Some of you have the opportunity to sleep in on Sunday mornings. Personally, I love Sunday afternoon naps. That time, for me, seems still and quiet like the world is at rest after a long hard week. Some of you may have that Sunday morning time to get out and about, do some shopping, or just gets things done. If you do get out of the house at that time, take some notice of the small churches you pass by. Those parking lots that once were full now have fewer and fewer cars. The church bells that once rang out loudly still do, but today they’re just background noise in a busy life. The world is changing. Church and God are becoming less and less relevant. According to Dan Kimball, the author of They Like Jesus but Not the Church; people are still “spiritual.” They still have an innate connection to God but for multiple reasons, they want nothing to do with the Church. He cites two primary reasons for this disconnect. The first being that they see Christians as judgmental and intolerant. The second is that it appears all of us are more concerned with power and political agenda than loving people the way Christ tells us to. The term Evangelical has turned into a word that means a gun-toting, judgmental, jerk. One of the people Kimball interviewed for his book said, “I wish I would have known earlier that not all Christians are such jerks. I had no idea. Maybe I would have believed in Jesus earlier.” The fact is that what we say and do as Christians can literally prevent people from finding Christ. We can actually dig a new chasm between the people we need to reach and God. People who know Jesus only see who he is by what they see in us. What we post on social media tells them who Christ is. And in a majority of cases, Christ is NOT what I see posted on social media. Christ, through his words and action, showed us how to serve and love. We are not to be consumed with power or control or getting our way. If the Lord of the Universe could come down to this earth and wash his disciples’ feet, we can humble ourselves and follow his lead. We are to love and serve, not control, and condemn. John 13:12-17 New International Version (NIV)12 When he had finished washing their feet, he put on his clothes and returned to his place. “Do you understand what I have done for you?” he asked them. 13 “You call me ‘Teacher’ and ‘Lord,’ and rightly so, for that is what I am. 14 Now that I, your Lord and Teacher, have washed your feet, you also should wash one another’s feet. 15 I have set you an example that you should do as I have done for you. 16 Very truly I tell you, no servant is greater than his master, nor is a messenger greater than the one who sent him. 17 Now that you know these things, you will be blessed if you do them.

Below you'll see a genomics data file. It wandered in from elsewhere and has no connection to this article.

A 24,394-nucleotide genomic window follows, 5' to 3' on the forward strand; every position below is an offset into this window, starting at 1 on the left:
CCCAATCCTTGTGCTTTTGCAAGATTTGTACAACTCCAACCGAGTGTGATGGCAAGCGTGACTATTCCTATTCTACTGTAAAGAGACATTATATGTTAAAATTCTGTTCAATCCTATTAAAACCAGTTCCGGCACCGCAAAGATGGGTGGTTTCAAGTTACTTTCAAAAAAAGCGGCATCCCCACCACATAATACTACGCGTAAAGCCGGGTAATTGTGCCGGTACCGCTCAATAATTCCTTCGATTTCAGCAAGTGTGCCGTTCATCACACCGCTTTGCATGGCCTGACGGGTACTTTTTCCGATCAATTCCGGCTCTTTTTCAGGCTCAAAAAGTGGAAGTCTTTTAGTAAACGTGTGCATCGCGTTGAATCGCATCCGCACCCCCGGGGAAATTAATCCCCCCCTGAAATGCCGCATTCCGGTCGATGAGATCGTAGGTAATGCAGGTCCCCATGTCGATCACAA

Every one of us came from something so small you’d need a microscope to see. Our imagination is limited when we think of cell division, multiplication and how large some of us have the potential of becoming in relation to our beginnings at conception. God has planted us in this world. And in each one of us, he has planted great potential. Some of us, due to uncontrollable circumstances, never have the opportunity to explore that potential. Some of us have plenty of gifts, tools, and opportunity to achieve and grow, but do nothing with it. Some of us have very little opportunity, but with grit, determination and laser-like focus, reach beyond and achieve more than anyone could have dreamed. The fact is this: We are created in God’s image. If that is the case, we should have within us the potential to do absolutely anything we set our minds to. And we have the ability to do it well! Granted, as we all know, some are innately gifted more in one area than another. Some are skilled artistically and some analytically. Some make fantastic councilors and some incredible leaders. What seed has God gifted you with? Everyone has one, two, three, or more. Everyone. Find that seed, run with it, put it to work with focus and determination. Use it to serve and glorify God, the one who gave you this chance, this life, this opportunity. We all get just one time around in this life. Turn off the TV, get off the couch, and make the most of it. Plant your seed, water it, feed it, put it to work!
Habakkuk 3:18-19 New International Version (NIV) 18 yet I will rejoice in the Lord, I will be joyful in God my Savior. 19 The Sovereign Lord is my strength; he makes my feet like the feet of a deer, he enables me to tread on the heights.